But even in the south-east the Tories will not have it all their own way — certainly not in London. The party currently holds 21 seats in our fervently Remain-minded and increasingly woke capital. My suspicion is that it will lose eight to ten of them — in places such as Putney, Cities of London and Westminster, Harrow East and Wimbledon, where the swing required by Labour or the Lib Dems is around or below (very much below in some cases) 5 per cent. It is perfectly possible, if not probable, that should the Lib Dems and Labour reach some sort of electoral pact in Uxbridge and South Ruislip, where the swing needed is only 5.39 per cent, the Prime Minister himself could be out of a seat.
In 2017 the Conservative party won 13 seats in Scotland, its best performance since 1983. There is scant hope that it can add to that figure and the far greater probability is that it will lose about half of them. In the south-west the Tories face the resurgent Lib Dems and again will lose more seats than they gain, half a dozen or so by my reckoning.
Add all that stuff together and Boris falls well short of an overall majority — and by my conservative calculation will lose at least 20 in the regions mentioned above. That leaves him about 65 seats short of a majority, and with only a limited swath of the country in which to harvest those seats. There is hope for Boris in the Midlands (the east Midlands especially) and parts of East Anglia. Many of the Tory targets, however, are in the north — and yet it seems to me highly unlikely that Boris will carry with him the likes of say, Bishop Auckland, Hartlepool and Stockton South. It seems more likely that the sole Conservative gain from Labour in the north-east in 2017 — my own constituency of Middlesbrough South and East Cleveland — will return to the Labour party.
In the north, the Brexit party vote will remain strong in those areas most dispossessed, where the Tories are disliked both tribally and viscerally and also for ‘austerity’. The Queen’s Speech and spending plans directed specifically at these areas are too recent to have properly bedded down in the minds of the electors — nor does Boris play very well on the stump in such regions. The Tories will maintain their grasp of rural northern seats, but will struggle in the cities to win either the increasingly cosmopolitan vote, or the votes of the truly poor. My guess is that Labour could end up the largest party of a ruling coalition by making only the most modest gains, coasting to power on the back of revivals for the Lib Dems and the SNP.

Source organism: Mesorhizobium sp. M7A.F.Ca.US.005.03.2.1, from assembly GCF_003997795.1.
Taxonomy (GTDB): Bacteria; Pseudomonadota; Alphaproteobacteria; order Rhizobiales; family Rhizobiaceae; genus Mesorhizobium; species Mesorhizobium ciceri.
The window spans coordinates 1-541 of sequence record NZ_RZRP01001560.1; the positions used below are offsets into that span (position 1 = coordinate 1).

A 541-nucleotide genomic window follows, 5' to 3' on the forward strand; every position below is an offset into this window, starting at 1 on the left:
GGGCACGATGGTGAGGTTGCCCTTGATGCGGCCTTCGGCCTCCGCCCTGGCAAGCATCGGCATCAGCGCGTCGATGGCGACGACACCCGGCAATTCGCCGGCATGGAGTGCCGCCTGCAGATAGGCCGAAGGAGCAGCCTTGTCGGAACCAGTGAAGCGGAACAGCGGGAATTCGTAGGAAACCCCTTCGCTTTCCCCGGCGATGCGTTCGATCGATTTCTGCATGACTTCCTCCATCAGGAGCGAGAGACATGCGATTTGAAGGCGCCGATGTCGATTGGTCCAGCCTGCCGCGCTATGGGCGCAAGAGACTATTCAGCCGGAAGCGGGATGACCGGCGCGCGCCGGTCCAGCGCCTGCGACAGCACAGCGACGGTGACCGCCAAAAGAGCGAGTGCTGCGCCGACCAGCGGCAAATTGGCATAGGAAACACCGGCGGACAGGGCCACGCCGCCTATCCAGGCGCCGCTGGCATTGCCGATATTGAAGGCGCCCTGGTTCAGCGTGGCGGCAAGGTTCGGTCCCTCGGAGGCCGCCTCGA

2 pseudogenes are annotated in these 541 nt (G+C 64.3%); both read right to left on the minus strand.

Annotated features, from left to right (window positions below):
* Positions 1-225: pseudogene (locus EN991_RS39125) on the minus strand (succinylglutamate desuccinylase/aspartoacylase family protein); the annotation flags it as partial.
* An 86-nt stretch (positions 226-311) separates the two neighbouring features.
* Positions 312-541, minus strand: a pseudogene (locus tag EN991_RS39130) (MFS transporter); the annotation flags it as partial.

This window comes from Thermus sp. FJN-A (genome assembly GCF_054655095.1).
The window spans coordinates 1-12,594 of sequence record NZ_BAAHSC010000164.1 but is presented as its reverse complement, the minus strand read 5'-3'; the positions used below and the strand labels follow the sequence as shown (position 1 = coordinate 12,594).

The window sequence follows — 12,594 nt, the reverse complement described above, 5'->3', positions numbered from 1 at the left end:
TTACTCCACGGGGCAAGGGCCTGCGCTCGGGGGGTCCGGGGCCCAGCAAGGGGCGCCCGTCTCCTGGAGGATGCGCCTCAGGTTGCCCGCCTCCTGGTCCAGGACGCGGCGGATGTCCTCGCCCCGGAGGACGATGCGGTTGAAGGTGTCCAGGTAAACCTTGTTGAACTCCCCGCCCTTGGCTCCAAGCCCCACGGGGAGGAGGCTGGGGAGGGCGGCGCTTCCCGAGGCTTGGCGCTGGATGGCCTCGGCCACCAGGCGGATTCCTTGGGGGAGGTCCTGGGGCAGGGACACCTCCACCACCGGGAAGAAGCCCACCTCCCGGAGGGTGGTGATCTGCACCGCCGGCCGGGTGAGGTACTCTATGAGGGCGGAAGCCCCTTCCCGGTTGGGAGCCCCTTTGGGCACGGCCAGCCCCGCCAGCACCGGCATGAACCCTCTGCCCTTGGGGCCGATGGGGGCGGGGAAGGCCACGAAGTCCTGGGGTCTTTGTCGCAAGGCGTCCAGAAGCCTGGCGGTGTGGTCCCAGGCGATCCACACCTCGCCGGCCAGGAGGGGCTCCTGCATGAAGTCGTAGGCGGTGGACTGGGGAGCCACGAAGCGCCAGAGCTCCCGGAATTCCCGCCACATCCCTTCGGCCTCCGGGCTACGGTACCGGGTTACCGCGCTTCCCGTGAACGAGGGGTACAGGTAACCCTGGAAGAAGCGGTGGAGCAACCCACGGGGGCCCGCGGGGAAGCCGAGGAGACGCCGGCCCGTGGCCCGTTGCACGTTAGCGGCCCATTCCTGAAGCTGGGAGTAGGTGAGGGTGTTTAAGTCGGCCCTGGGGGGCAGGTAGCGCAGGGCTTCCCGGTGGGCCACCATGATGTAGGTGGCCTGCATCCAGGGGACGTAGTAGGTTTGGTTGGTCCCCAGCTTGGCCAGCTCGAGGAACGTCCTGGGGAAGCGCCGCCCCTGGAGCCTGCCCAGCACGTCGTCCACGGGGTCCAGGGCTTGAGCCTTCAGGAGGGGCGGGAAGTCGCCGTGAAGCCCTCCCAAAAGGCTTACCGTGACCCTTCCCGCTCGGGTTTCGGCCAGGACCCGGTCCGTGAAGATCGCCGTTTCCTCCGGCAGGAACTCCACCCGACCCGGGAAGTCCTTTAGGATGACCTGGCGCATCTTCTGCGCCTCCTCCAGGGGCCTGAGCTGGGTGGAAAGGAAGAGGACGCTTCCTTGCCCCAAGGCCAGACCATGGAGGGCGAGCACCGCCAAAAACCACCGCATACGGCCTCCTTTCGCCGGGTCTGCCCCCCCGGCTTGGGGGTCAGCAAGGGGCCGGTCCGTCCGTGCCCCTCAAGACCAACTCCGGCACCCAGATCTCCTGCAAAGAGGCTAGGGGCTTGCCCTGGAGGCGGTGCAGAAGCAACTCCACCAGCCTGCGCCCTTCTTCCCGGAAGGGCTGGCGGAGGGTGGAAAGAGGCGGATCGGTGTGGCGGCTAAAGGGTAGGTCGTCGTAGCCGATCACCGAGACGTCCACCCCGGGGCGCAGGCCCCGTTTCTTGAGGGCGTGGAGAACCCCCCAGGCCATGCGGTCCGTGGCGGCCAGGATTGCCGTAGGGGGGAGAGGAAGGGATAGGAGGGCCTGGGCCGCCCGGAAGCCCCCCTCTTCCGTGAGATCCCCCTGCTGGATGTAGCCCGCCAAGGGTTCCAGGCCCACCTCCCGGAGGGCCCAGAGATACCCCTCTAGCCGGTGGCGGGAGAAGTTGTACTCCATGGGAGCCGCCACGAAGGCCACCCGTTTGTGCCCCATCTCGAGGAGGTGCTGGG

This scenario is predicated upon Boris getting another bugger’s muddle of a deal through. But it applies even more so if his deal does not go through. If that happens, he will be tied in the minds of the electorate to a Brexit deal which was unattractive and which in any case failed once again. The Brexit party will stand against him in every seat, the Leave vote will be split. Only by championing no deal will our Prime Minister be able to nullify the threat of Nigel Farage and present the election as being a reformist, One Nation Tory party against a liberal elite which has betrayed the electorate.
I’m sorry if all this depresses you. Perhaps I’m wrong and Boris will be swept home to victory by a grateful public who recognise that he did the best he could, which is what Boris’s team (if not Conservative Central Office) thinks will happen. You cleave to that belief if you want to. Me? I see only darkness and despair, and the looming spectre of John McDonnell.